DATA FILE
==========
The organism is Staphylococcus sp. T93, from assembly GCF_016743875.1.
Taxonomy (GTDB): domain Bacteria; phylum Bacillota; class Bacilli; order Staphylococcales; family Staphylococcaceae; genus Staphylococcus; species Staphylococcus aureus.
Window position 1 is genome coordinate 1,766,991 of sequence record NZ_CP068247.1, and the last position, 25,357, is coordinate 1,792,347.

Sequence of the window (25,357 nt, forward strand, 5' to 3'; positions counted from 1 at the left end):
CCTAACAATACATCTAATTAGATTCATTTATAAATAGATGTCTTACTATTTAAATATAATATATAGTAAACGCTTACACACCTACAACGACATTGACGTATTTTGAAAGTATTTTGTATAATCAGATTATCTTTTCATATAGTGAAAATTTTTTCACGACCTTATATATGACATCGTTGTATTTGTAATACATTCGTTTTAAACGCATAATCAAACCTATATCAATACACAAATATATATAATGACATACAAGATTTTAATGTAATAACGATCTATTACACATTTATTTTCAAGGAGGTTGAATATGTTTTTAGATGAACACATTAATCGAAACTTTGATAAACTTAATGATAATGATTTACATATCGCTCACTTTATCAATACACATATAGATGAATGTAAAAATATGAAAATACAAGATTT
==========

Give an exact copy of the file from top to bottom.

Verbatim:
The organism is Staphylococcus sp. T93, from assembly GCF_016743875.1.
Taxonomy (GTDB): domain Bacteria; phylum Bacillota; class Bacilli; order Staphylococcales; family Staphylococcaceae; genus Staphylococcus; species Staphylococcus aureus.
Window position 1 is genome coordinate 1,766,991 of sequence record NZ_CP068247.1, and the last position, 25,357, is coordinate 1,792,347.

Sequence of the window (25,357 nt, forward strand, 5' to 3'; positions counted from 1 at the left end):
CCTAACAATACATCTAATTAGATTCATTTATAAATAGATGTCTTACTATTTAAATATAATATATAGTAAACGCTTACACACCTACAACGACATTGACGTATTTTGAAAGTATTTTGTATAATCAGATTATCTTTTCATATAGTGAAAATTTTTTCACGACCTTATATATGACATCGTTGTATTTGTAATACATTCGTTTTAAACGCATAATCAAACCTATATCAATACACAAATATATATAATGACATACAAGATTTTAATGTAATAACGATCTATTACACATTTATTTTCAAGGAGGTTGAATATGTTTTTAGATGAACACATTAATCGAAACTTTGATAAACTTAATGATAATGATTTACATATCGCTCACTTTATCAATACACATATAGATGAATGTAAAAATATGAAAATACAAGATTT